Elizabeth Heffernan

Elizabeth L. Heffernan

Vice President Product Management at Fidelity Investments

200 Seaport Blvd, Boston, Massachusetts, United States
HQ Phone:
(617) 563-7000

General Information


Bachelor of Arts degree  - English , University of Iowa


Benefits Coordinator  - First Colonial Bankshares

Position, Employee Benefits and Compensation Areas  - Northwestern University

Recent News  

Elizabeth Heffernan
Elizabeth Heffernan Vice President Product Management for Personal and Workplace Investing (PWI) Fidelity Investments Elizabeth Heffernan is vice president, Product Management for Personal and Workplace Investing (PWI), a unit of Fidelity Investments. In her current role she is responsible for developing and driving the Guaranteed Income and Investment product strategy for the Defined Contribution business within PWI. Previously Ms. Heffernan held a variety of roles in sales, marketing and client relationship management including responsibility for communications and education programs for Fidelitys Tax Exempt client base. She joined Fidelity in 1995. Prior to joining Fidelity, Ms. Heffernan worked in employee benefits for Northwestern University in Evanston, IL and First Colonial Bankshares in Chicago, IL. Ms. Heffernan received her Bachelor of Arts degree in English from the University of Iowa in 1988. She currently holds her Series 6, 7, 63 and 24 registrations.

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Elizabeth Heffernan, Vice President, Product Management for Personal and
Workplace Investing (PWI), a unit of Fidelity Investments

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Speaking at the SVIA's 2014 Spring Seminar, Elizabeth Heffernan, a vice president in the Fidelity Employer Services Center, said plans that set the automatic participant contribution rate at 3 percent of salary have average participation rates of 85.8 percent.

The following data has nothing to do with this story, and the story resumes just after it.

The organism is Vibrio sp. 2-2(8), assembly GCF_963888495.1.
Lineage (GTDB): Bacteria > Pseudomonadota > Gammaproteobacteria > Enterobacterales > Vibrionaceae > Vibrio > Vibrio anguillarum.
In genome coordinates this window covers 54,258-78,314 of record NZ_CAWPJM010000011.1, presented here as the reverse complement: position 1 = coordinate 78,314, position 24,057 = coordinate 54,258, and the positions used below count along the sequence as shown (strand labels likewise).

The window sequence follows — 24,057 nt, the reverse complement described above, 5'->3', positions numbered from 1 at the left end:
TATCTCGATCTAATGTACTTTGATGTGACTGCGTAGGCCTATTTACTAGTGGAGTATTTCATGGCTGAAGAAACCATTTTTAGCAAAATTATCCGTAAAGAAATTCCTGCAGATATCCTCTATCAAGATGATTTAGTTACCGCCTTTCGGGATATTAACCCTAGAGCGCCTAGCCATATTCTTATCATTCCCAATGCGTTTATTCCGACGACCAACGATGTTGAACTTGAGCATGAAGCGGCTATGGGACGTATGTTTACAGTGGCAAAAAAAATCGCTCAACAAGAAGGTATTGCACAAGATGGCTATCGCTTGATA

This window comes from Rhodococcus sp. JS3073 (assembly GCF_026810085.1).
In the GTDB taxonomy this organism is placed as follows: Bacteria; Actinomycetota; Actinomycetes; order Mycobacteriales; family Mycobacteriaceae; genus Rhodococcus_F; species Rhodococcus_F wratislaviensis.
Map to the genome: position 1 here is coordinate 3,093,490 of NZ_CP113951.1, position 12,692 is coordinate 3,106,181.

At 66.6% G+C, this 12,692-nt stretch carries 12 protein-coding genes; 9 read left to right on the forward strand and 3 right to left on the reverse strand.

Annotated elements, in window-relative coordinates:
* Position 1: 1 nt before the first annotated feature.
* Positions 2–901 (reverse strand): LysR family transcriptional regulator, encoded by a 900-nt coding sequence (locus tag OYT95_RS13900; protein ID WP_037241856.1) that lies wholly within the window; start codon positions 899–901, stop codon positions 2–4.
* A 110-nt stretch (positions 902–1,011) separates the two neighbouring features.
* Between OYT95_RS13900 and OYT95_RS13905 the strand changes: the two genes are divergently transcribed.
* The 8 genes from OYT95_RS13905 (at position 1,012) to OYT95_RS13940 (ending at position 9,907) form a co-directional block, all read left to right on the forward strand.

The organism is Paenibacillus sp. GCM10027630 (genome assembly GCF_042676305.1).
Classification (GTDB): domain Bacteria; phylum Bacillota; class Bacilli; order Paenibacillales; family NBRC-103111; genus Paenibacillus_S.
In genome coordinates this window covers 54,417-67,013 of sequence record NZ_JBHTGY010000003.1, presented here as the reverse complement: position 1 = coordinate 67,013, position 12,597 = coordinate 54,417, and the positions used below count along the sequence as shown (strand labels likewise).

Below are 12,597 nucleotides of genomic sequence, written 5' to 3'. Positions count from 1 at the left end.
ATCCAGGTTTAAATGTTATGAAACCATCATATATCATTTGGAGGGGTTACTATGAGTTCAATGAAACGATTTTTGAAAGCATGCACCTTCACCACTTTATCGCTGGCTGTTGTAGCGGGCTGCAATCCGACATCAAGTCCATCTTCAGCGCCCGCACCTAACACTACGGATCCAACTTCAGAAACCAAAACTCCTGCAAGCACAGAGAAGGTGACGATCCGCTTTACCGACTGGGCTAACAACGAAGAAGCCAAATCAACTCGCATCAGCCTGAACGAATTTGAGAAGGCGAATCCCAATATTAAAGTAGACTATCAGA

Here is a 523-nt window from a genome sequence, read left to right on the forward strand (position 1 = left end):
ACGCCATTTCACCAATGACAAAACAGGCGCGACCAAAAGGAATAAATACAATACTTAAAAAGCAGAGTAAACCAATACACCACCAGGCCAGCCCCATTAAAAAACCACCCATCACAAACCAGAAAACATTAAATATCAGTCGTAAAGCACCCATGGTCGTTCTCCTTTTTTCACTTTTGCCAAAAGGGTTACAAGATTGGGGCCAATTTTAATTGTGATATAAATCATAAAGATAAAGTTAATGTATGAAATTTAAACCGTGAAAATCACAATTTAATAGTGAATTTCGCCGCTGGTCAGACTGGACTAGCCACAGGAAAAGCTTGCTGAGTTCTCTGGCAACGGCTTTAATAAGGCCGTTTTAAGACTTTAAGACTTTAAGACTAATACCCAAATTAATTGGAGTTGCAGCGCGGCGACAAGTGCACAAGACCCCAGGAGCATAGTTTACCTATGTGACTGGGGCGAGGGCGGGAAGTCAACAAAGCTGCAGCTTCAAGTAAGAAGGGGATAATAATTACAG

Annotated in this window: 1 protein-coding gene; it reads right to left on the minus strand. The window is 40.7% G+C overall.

Those that set the rate at 5 percent have average participation rates of 90.3 percent. Even at an automatic 6 percent deferral rate, 88.7 percent of eligible employees participate. "People are more committed at those higher savings rates," Heffernan observed. "Our default path is much too low," Heffernan said. "We need to get more plan sponsors comfortable with auto enrollment at 6 percent, at 7 percent, of salary." Beyond boosting automatic deferral rates, Heffernan said plan sponsors could take several other measures to help employees achieve better results from their defined contribution plans, including adopting a policy of automatically boosting deferral rates on an annual basis. While 77.1 percent of Fidelity plans give participants the option to increase their deferral rates annually, only 12 percent increase them automatically. In addition, Heffernan said, plan sponsors could boost plan participation by automatically enrolling not just new employees but also existing employees who aren't in the plan, a process known as reenrollment. "That's an area where we have a huge opportunity to do better as an industry," she said. Some sponsors, Heffernan conceded, have embraced reenrollment not just to boost participation rates but also to automatically steer participants into more diversified investment portfolios. About 15 percent of participants in Fidelity-run plans have 100 percent of their assets in either stocks-generally considered the riskiest asset class available-or in the most conservative investment option, such as a stable value or money market fund. "There are not many situations where that is appropriate," she said. Finally, Heffernan said, plan sponsors could help plan participants by offering products or services that assist them in converting retirement savings to income once they stop working. While most sponsors seem to have little appetite for offering guaranteed-income products, she said, they have shown interest in programs that would allow participants to take regular withdrawals from their accounts, and in guidance programs designed to help participants better understand their retirement-income options.

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